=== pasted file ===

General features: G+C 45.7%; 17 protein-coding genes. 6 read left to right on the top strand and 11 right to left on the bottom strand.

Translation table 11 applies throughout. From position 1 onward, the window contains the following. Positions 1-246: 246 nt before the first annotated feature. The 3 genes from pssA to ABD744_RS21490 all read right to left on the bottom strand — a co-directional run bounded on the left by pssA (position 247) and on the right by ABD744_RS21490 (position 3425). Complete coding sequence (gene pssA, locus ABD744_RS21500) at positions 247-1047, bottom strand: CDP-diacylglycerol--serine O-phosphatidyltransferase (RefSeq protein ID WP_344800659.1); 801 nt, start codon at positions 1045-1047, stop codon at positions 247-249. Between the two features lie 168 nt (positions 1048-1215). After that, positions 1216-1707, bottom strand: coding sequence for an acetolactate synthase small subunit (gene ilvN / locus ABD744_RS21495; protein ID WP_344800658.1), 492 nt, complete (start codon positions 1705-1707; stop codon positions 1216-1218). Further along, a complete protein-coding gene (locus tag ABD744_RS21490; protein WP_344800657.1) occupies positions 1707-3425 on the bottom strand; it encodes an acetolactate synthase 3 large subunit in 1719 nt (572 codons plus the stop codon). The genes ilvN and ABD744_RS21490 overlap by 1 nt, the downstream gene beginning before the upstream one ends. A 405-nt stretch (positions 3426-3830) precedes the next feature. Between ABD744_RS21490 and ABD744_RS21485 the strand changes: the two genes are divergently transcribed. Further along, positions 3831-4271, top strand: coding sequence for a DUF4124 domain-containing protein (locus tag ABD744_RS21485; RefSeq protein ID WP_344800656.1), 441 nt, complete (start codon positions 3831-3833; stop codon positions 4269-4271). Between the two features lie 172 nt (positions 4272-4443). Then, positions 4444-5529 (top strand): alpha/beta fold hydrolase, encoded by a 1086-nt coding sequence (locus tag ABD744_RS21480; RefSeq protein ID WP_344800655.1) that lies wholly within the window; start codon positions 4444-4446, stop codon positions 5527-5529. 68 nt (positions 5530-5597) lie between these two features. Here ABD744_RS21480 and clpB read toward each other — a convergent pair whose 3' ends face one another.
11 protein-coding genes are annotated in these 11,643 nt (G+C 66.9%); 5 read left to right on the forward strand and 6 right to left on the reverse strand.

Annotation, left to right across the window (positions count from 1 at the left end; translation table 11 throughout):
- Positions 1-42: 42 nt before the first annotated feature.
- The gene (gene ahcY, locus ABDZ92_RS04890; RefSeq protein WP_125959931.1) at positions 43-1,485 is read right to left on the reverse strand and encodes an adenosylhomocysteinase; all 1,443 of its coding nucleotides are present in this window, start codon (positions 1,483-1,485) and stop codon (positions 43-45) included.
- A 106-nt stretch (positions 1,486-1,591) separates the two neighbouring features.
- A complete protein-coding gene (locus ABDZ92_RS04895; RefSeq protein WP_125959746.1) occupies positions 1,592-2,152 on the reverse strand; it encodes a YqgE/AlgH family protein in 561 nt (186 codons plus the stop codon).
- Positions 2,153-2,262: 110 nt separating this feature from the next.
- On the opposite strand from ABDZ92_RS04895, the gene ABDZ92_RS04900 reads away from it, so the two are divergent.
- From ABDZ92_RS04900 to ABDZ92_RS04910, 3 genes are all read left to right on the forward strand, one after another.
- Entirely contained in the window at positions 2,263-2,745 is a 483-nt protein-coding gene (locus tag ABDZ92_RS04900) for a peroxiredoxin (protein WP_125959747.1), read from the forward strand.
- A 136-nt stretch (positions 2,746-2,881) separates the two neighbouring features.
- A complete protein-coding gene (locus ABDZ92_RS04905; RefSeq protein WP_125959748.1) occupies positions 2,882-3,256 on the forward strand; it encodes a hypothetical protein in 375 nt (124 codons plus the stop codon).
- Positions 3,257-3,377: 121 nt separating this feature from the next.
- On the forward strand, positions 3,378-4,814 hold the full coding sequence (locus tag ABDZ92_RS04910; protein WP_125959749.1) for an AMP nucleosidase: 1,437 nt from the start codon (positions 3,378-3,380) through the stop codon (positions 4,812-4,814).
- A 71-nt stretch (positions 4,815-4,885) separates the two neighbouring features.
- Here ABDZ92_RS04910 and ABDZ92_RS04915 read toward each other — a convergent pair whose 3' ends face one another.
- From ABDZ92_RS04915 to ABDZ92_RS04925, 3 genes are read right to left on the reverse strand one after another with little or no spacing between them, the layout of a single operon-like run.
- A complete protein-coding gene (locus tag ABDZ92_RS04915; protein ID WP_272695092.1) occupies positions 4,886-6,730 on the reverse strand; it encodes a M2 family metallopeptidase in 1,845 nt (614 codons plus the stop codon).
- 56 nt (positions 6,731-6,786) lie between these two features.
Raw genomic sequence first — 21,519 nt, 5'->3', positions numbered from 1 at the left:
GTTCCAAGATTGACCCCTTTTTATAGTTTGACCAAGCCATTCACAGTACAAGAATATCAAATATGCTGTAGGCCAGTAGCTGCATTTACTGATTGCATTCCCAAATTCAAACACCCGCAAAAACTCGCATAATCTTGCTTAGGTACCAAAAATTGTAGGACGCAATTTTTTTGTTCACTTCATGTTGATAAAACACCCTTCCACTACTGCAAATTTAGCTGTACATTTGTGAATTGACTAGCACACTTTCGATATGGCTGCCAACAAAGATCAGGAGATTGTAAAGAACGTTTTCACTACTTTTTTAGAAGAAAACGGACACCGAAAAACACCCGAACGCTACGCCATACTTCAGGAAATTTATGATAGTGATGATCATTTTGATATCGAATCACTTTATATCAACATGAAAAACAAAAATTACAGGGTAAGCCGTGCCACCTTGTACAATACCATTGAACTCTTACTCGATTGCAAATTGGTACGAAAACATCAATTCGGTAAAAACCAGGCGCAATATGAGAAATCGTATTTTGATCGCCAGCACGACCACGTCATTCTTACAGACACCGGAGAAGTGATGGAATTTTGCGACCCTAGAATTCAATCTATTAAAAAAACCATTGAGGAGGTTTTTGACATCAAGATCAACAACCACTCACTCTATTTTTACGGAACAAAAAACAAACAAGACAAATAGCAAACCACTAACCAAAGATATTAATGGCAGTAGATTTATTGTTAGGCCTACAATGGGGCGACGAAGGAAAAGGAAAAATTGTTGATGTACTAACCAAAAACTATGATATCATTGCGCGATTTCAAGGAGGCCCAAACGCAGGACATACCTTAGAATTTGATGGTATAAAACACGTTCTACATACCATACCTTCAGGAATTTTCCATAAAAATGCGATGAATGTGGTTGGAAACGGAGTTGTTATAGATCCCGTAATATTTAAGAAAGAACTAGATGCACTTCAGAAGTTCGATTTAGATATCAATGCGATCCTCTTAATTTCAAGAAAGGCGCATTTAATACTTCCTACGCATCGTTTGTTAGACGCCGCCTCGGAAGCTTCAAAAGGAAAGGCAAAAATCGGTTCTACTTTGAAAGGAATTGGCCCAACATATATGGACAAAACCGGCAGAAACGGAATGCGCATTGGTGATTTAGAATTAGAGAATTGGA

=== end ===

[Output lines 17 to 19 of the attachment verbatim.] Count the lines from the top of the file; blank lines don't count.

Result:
- A 71-nt stretch (positions 4,815-4,885) separates the two neighbouring features.
- Here ABDZ92_RS04910 and ABDZ92_RS04915 read toward each other — a convergent pair whose 3' ends face one another.
- From ABDZ92_RS04915 to ABDZ92_RS04925, 3 genes are read right to left on the reverse strand one after another with little or no spacing between them, the layout of a single operon-like run.